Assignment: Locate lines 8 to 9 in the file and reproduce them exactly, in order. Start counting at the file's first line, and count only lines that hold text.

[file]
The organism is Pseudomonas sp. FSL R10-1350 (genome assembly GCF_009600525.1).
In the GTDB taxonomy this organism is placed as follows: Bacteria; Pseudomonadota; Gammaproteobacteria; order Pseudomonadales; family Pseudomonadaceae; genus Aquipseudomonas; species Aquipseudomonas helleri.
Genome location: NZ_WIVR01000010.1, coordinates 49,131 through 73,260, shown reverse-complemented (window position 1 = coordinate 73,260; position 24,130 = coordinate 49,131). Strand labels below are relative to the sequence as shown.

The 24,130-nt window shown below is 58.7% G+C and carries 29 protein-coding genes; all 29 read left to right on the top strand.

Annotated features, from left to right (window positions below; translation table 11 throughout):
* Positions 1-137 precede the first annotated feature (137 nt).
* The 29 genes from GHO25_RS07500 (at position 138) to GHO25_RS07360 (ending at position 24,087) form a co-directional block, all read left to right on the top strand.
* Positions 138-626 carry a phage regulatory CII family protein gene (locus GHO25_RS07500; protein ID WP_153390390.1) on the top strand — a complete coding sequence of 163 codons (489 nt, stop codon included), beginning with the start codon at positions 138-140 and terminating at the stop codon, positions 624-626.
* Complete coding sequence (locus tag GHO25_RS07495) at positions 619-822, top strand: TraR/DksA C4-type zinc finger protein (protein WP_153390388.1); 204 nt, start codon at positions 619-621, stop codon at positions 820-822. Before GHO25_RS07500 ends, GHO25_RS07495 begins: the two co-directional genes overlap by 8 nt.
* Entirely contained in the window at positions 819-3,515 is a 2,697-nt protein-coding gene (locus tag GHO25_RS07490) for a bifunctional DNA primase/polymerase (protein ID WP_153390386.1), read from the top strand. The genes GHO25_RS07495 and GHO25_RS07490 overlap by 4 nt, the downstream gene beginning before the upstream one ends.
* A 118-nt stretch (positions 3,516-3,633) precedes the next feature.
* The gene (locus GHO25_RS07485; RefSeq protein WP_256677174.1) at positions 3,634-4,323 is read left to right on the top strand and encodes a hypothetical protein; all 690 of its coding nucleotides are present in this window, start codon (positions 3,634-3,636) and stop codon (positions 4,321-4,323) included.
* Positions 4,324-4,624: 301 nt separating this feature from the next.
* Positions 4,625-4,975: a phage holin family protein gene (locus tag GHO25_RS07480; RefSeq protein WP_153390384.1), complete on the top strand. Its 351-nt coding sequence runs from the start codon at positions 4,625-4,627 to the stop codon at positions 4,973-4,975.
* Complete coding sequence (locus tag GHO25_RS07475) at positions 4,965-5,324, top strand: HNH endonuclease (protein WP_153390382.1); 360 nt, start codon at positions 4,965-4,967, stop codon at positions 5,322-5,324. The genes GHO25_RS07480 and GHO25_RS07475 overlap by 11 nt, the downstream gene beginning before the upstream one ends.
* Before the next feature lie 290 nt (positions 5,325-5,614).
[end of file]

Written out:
* Positions 138-626 carry a phage regulatory CII family protein gene (locus GHO25_RS07500; protein ID WP_153390390.1) on the top strand — a complete coding sequence of 163 codons (489 nt, stop codon included), beginning with the start codon at positions 138-140 and terminating at the stop codon, positions 624-626.
* Complete coding sequence (locus tag GHO25_RS07495) at positions 619-822, top strand: TraR/DksA C4-type zinc finger protein (protein WP_153390388.1); 204 nt, start codon at positions 619-621, stop codon at positions 820-822. Before GHO25_RS07500 ends, GHO25_RS07495 begins: the two co-directional genes overlap by 8 nt.